Setting Up for Wick Watering

Wick watering is fantastic! I love who ever is responsible for thinking it up! Without it I could never even consider having a collection of violets half the size I do. There are a few rules you must abide by but once you have them covered you are well on your way to enjoying a newer and easier way of growing african violets.

Soil is our first concern....

Now please do not go and get your nicely growing adult violet and expect to draw a wick up through the bottom of its pot. You are better off to start with a brand new baby, or a violet you can risk experimenting with.   

Important to note here
is that the african violets on store shelves may not be in a mix suitable for wicking.  If you wish to change an adult african violet to wick watering you must uproot the plant and shake off as much of the soil as possible and repot using a suitable soil for wick watering. 

The medium (soil) I use is equal portions of fine peatmoss, coarse vermiculite and perlite. I buy the 4litre bags and mix one of each thoroughly in a large covered container. I store this mix dry. The peat moss swells when wet and I believe the vermiculite swells a bit too. I like working with this dry because I don't
believe you can over pack the mixture as easily as when it is wet. When re-potting a violet I press the medium gently around the root ball water it down, let sit for a few minutes  then if I need a bit more mix to top the pot up I add it at this point and water it down again. This medium is light and airy and ideal for your african violet roots.
Here at the left is an example of the equipment I use. In the background is a water proof tray, just in front is what I have named a basket tray. I am sure you recognize these they give them out at the nurseries to help you carry your purchases to the car. A pot of course and about a10" length of yarn.
 The plastic rings are cut from a length of 3/4" pipe in 1 inch pieces.
insert the yarn up through a hole in the bottom of the pot.
Pull the wool up far enough to make a full circle around the bottom of your pot. This is where I would tear a small piece of paper toweling to cover the holes in the pot.
You set the pot, with a plant in it of course and let the yarn dangle down through the holes in the tray.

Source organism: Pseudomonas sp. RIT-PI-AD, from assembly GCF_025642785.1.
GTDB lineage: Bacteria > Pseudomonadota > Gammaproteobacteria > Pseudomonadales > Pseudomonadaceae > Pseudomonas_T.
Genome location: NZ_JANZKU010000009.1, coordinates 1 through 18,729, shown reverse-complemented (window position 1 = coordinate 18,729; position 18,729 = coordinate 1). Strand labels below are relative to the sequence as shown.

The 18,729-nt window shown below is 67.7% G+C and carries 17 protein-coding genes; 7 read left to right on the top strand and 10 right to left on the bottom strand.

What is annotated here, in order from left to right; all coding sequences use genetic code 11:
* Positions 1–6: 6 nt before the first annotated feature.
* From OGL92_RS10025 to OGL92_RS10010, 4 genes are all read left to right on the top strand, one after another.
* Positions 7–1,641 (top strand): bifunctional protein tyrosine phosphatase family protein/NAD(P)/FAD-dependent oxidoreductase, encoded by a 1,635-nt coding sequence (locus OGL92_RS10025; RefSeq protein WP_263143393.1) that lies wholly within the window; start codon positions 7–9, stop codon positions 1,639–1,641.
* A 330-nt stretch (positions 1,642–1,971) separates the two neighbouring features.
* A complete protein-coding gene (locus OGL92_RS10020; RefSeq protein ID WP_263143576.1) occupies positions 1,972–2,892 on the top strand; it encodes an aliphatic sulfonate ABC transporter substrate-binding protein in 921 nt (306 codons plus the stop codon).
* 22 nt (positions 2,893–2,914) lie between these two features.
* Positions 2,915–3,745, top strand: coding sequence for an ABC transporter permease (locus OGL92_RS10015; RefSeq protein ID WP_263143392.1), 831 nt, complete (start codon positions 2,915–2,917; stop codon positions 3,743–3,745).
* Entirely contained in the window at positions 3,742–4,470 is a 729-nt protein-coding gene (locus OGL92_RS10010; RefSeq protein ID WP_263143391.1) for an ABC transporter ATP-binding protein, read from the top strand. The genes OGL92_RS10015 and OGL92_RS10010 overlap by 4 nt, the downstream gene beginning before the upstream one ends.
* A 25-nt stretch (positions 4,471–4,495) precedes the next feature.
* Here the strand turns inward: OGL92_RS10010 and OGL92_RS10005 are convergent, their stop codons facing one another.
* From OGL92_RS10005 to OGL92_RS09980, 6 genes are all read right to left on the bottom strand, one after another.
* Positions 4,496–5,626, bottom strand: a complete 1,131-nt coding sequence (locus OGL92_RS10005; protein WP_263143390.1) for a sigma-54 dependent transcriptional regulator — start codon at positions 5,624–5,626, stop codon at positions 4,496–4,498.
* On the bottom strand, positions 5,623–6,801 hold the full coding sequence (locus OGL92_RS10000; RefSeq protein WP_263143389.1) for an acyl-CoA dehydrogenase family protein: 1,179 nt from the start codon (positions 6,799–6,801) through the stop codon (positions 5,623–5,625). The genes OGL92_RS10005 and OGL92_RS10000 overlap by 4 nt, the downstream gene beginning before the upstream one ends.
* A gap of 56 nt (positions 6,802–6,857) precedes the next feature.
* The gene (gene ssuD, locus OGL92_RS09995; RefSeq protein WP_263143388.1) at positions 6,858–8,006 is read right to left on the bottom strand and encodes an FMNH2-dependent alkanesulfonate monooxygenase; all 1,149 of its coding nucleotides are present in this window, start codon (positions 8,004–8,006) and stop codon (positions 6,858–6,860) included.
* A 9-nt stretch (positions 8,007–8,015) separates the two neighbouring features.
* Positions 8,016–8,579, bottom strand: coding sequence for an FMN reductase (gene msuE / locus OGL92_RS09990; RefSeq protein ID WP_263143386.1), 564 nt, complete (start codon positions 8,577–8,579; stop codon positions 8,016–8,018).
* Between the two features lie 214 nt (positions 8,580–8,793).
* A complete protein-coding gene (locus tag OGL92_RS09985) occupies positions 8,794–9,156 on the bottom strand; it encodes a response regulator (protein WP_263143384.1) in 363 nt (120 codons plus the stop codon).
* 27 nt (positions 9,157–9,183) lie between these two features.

I use 5 rings in each tray. One on each corner and one for the center to support the basket tray above the water level.
Now each one of the violets in the basket tray have have their wicks through the holes ready to dangle in the water below. All I have to do is keep the water level up.
The wicks must be thoroughly wet before they will work properly!  Watering the new soil down as described above while the pot is sitting in a saucer will assure it is! Remember to check your wicks from time to time to make sure they do not dry out. When potting up use new wicks.
Now you have the basics.... this is an example of my system for my growing room. If you want a display violet you can buy a "cover pot" ... I like ceramic ...to hold the water and anything from a piece of pipe to a bunch of pebbles to put in the bottom of the cover pot to let the plant sit above the water level.... Remember a violets worst enemy is wet feet!!! Even a half hour sitting in water is too long for these babies. So make sure your pots are always above the water level.
Remember .... you have just set your african violet up in a soil-less mix. This means there is no food available for your plant. You must supply that on a regular basis. Fertilizer at 1/8 of the recommended strength is required in the reservoirs (cover pot or plastic tray). Remember too there is the evaporation to consider and the fertilizer does not evaporate! I recommend you rinse your reservoir out and fill fresh at least once a week.

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